Church of England Podcast with Frank Field MP

Date Published: Tuesday, 22 March 2011

The Church of England podcast with Frank Field Labour MP for Birkenhead and Trustee of the King James Bible Trust shares his thoughts in this 400th anniversary year. He tells how Church schools are marking the celebration on YouTube, why the King James version is still relevant today and even recites his favourite verse.

Listen to the podcast at:

Or read the transcript below:

"For those people who say it is out of date and not relevant they are always people who never read it anyway so my advice is read it and see and Frank Dobson who is a Labour collage of mine in the House and also a fan says that one piece of advice he always gives to new arrivals from other parts of the world to his constituency is; it is worth them, with all the other activities they do, to start reading the King James Bible if they really want to have some sort of feel for this country."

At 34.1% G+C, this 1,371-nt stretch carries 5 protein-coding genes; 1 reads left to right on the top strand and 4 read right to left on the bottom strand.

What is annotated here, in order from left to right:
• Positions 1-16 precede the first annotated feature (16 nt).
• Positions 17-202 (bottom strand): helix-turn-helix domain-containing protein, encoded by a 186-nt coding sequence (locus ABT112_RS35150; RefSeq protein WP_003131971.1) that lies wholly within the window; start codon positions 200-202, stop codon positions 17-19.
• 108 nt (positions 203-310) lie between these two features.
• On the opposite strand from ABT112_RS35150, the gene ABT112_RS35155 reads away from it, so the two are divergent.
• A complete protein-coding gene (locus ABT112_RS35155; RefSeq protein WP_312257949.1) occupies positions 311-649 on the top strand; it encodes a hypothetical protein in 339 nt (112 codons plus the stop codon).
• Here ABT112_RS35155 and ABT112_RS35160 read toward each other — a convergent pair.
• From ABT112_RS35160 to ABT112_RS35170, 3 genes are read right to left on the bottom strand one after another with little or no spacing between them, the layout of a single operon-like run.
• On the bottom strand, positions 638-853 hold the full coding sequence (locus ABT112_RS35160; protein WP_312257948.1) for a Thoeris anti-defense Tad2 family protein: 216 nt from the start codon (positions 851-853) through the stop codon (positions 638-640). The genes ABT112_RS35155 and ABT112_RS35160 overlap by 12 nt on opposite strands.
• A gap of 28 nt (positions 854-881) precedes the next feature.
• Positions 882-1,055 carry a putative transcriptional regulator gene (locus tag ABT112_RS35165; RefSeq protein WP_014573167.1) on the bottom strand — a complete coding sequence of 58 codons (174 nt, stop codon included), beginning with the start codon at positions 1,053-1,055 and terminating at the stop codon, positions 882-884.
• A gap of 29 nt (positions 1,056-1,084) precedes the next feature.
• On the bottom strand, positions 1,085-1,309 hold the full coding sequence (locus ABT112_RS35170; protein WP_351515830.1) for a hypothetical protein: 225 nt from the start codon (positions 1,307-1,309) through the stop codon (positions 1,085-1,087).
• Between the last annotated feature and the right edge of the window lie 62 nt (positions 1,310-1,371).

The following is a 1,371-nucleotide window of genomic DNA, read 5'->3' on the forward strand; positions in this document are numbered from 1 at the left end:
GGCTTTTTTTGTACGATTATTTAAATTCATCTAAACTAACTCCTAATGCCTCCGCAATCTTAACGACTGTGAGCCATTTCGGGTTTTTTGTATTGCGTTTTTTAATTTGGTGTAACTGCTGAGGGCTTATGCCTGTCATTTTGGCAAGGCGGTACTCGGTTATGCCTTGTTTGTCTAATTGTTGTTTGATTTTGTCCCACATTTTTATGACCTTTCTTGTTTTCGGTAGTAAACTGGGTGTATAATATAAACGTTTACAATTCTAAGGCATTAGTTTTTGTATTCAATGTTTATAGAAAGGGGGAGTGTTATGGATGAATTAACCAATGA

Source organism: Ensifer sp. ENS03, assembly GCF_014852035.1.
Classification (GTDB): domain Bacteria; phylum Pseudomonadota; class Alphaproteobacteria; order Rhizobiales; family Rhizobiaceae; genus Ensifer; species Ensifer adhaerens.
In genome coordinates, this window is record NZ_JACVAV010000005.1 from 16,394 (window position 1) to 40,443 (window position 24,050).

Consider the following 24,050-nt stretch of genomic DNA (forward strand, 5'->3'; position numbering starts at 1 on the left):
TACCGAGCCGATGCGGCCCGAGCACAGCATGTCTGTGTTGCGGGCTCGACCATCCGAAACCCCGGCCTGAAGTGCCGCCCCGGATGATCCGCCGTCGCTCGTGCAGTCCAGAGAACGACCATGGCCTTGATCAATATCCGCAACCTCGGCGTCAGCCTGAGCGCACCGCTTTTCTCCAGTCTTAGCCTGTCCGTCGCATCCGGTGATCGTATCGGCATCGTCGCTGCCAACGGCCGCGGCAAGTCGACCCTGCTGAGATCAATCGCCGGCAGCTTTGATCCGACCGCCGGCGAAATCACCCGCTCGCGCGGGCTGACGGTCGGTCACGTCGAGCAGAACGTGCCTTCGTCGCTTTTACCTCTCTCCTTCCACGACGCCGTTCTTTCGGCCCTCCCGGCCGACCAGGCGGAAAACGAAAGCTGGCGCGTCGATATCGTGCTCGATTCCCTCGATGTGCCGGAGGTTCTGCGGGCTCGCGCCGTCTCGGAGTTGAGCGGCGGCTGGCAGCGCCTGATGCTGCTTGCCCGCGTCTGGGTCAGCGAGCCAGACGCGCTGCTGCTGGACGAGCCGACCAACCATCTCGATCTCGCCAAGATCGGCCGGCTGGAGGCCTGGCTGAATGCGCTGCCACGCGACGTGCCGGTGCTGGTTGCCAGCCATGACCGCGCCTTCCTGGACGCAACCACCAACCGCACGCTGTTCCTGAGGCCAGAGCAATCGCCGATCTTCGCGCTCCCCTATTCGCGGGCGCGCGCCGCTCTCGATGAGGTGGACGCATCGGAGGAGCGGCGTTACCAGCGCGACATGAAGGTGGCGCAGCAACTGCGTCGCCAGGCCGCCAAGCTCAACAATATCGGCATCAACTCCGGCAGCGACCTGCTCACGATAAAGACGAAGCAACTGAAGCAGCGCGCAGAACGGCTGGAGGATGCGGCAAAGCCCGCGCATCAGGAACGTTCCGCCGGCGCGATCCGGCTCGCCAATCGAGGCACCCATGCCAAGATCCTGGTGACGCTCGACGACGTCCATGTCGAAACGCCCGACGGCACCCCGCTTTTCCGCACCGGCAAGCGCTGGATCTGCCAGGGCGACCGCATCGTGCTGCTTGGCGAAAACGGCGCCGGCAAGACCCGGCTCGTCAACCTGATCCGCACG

"The 400th anniversary is important on a number of scores, one it is 400 years and that is a record in itself for a book of this nature. The book is important for England because it tried to bind together the warring factions in the Church and it is imptortant in our relations between England and Scotland because we had a joint king for the first time and it’s important longterm because it has given us a world language."

"It is not only 400 years celebration for the King James Bible but 200 years for the National Society which is the great body that initiated - years before the State - schools which were obviously known then as church schools in this country and they are one of the groups behind these celebratrions. Part of our legacy is not just to leave the educational material we are preparing for schools, not just to leave what’s called the 66 Project – which is a work of art, whether a poem, play or reading from every book of the Bible but by some of the worlds best writers of the current time but we are trying to complete the YouTube Bible. One of the big recruiting sergeants for getting the Bible read and put on Youtube is schools."

"My first public reading was when I was a choirboy at St Nicholas’ in Chiswick and our new vicar decided we should have a ceremony of readings and carols along the line of kings and I was the first reader and I had to read Genesis Chapter Three - and there’s one small part of Macbeth I remember form my O-levels, but I remember: “And the serpent was more subtle than any other beast of the field which the Lord God had made” ... it had the most wonderful rhythms to it."

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